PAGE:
13.10.10 09:18 Age: 1 yrs

WCC's international affairs commission refocuses on migration, religious freedom, security and development


At the CCIA meeting in Durrës, Albania. From left to right: WCC general secretary Olav Fykse Tveit, CCIA moderator Kjell Magne Bondevik, International Affairs programme director Mathews George Chunakara.

At the 50th meeting since its foundation in 1946, the Commission of the Churches on International Affairs (CCIA) decided to refocus, establishing four thematic working groups, in order better to respond to the needs of the member churches.


The meeting was hosted by the Orthodox Autocephalous Church of Albania at St Vlash Monastry in Durrës, Albania from 2 to 8 October.


The CCIA's new focal themes resonate with the mandate of the commission during its early years. The churches had established the commission as part of the World Council of Churches (WCC), itself still in the process of formation, in order to deal with the protection and resettlement of people uprooted by World War II and to make the voice of the churches heard on issues of common concern, notably on religious liberty.


During their 2010 meeting, the commissioners identified four areas on which CCIA activities should be focused through thematic working groups, namely, "Peace and Security", "Dignity and Rights of Migrants and Migrant Workers", "Freedom of Religion" and "Peace in the Community". This last group will pay special attention to the Millennium Development Goals and their impacts.


Freedom of religion must be recognized as a human right, said the Rev. Kjell Magne Bondevik, a former prime minister of Norway, in his report as CCIA moderator, adding that the protection of holy sites needs to be considered as part of promoting peace among religions and peoples.


The group working on religious freedom will pay particular attention to church-state relations and inter-religious dialogue and cooperation. In the area of migration, the commission identified statelessness and human trafficking as special concerns. Another priority is the accompaniment of churches in conflict situations in Africa, Asia, Latin America and the Middle East.


The commissioners look to the International Ecumenical Peace Convocation (IEPC) in May 2011, to be held in Kingston, Jamaica, to prepare a conceptual basis for ecumenical peace initiatives beyond the Decade to Overcome Violence, which runs from 2001 through 2010.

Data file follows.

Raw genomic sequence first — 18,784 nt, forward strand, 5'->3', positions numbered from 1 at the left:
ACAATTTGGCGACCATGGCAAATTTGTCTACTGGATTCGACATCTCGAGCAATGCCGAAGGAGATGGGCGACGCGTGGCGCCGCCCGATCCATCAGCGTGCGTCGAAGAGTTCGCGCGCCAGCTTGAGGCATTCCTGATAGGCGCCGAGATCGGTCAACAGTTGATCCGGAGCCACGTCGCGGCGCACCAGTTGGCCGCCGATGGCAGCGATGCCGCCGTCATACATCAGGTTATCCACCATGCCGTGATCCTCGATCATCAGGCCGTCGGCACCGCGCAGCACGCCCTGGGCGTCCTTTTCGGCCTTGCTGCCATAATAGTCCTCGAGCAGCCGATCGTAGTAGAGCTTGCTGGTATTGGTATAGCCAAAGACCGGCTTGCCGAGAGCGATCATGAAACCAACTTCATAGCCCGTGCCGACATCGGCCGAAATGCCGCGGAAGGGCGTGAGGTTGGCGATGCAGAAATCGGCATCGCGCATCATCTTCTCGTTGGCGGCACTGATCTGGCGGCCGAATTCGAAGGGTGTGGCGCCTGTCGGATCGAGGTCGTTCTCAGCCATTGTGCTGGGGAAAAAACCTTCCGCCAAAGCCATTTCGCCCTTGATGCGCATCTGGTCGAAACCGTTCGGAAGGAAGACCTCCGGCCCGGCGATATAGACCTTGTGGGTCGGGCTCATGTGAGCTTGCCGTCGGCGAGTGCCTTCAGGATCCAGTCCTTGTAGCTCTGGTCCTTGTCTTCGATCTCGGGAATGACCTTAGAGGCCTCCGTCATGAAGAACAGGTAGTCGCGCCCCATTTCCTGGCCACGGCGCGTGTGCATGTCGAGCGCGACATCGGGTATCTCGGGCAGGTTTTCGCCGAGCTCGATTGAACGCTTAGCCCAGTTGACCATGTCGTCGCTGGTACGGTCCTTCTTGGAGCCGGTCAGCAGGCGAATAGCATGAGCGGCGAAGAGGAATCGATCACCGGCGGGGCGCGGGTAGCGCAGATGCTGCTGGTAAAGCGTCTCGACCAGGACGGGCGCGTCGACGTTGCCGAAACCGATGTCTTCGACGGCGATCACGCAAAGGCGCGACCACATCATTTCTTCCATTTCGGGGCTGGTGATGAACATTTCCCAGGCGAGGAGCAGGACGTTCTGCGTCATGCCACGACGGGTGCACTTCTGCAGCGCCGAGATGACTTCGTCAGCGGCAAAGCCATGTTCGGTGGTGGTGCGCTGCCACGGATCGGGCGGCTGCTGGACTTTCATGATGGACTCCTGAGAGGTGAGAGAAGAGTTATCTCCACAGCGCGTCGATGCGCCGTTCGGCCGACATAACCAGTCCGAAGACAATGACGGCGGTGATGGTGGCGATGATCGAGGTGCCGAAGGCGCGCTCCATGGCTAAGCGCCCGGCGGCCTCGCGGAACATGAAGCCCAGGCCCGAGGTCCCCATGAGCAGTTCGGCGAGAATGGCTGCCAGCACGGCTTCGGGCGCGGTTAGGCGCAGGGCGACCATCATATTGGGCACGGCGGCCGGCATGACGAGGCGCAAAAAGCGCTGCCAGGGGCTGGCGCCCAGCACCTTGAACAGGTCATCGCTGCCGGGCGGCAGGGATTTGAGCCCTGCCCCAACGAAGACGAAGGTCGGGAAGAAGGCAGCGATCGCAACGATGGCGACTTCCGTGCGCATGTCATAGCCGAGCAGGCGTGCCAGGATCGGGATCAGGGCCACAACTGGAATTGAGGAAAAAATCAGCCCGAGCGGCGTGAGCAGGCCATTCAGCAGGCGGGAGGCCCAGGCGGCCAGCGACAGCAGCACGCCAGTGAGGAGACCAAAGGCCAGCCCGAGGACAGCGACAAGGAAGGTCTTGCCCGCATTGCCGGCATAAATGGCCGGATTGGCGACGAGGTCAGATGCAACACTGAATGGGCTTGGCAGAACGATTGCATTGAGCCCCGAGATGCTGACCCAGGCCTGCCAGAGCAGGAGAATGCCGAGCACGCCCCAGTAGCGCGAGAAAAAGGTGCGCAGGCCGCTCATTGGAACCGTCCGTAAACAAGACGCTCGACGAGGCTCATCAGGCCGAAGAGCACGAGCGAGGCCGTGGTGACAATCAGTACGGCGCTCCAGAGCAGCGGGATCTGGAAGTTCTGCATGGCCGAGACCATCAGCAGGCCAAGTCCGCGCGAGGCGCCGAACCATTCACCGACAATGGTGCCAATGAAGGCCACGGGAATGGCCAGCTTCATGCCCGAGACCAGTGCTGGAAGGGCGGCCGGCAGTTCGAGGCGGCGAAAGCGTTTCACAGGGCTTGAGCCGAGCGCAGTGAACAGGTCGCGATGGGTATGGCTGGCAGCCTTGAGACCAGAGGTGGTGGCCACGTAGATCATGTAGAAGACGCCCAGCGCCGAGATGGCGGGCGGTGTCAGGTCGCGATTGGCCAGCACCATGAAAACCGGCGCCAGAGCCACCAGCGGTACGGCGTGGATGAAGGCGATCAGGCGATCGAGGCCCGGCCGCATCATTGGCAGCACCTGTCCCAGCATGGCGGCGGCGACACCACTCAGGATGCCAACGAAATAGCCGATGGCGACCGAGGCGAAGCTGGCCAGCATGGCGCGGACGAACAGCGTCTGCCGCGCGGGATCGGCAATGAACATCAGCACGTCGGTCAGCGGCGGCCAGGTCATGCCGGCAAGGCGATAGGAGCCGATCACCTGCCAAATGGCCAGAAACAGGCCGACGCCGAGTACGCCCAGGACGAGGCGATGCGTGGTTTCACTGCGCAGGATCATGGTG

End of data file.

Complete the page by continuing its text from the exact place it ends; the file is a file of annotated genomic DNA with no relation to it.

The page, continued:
"The goal of the IEPC is to engage more of the churches in the collective ecumenical potential to work for peace, focused around the major peace issues and threats of violence of the early 21st century," WCC general secretary Rev. Dr Olav Fykse Tveit said in his address at the meeting.


"The two areas of new programme thrusts identified by the CCIA for the period until the next WCC Assembly in 2013 are the dignity and the rights of migrants, and, secondly, the freedom of religion. Our member constituencies have been requesting for the WCC to become more involved in these two areas for some time", said Dr Mathews George Chunakara, the WCC programme director for International Affairs. "The commission noted that, increasingly, large numbers of migrants and migrant workers from Africa, Asia, Latin America, the Middle East and the Pacific region are being exploited and become victims of human trafficking and human rights violations," he added.


More information on the Commission of the Churches on International Affairs


Full text of the WCC general secretary's address to the CCIA


A "resurrected church" 

The setting of the Commission of the Churches on International Affairs’ most recent meeting at the St Vlash Monastry in Durrës, Albania had an inspirational quality. Its host, the Orthodox Autocephalous Church of Albania, was "resurrected" in 1991 after having been practically eliminated by the communist regime that had ruled the country since 1944 and had declared an atheist state in 1967, prohibiting all forms of religious expression.

"The Church in Albania has become an example of the power of the cross and the resurrection, a sign of the political relevance of hope and of worship, and how important it is to worship God and not humans' self-made Gods," WCC general secretary Rev. Dr Olav Fykse Tveit said in addressing the CCIA.

In the earlier decades of communist rule Albania's Christians suffered the same kind of persecution as their fellow believers in other communist countries. But as of 1967, the persecution was total. Hundreds of churches were pulled down, and many more turned into warehouses, stables or cinemas. Virtually all the monasteries were destroyed or became army barracks.

Since the end of the totalitarian regime in 1991, both the society and the church in Albania have undergone radical changes. Political reforms gave way to the resurrection of the church in Albania. A remarkable revival and development began which radiated into many social sectors.

The mission of the reconstructed Orthodox Autocephalous Church of Albania has benefited social development in general in many ways, for example in the areas of health and education.

In April 2010, the head of the Orthodox Autocephalous Church of Albania, Archbishop Anastasios who is also a WCC president, was decorated with the country's highest award, together with the three spiritual leaders of the Muslim, Roman Catholic and Bektashi communities, in recognition of his merits in the field of inter-religious dialogue.

More information on the Orthodox Autocephalous Church of Albania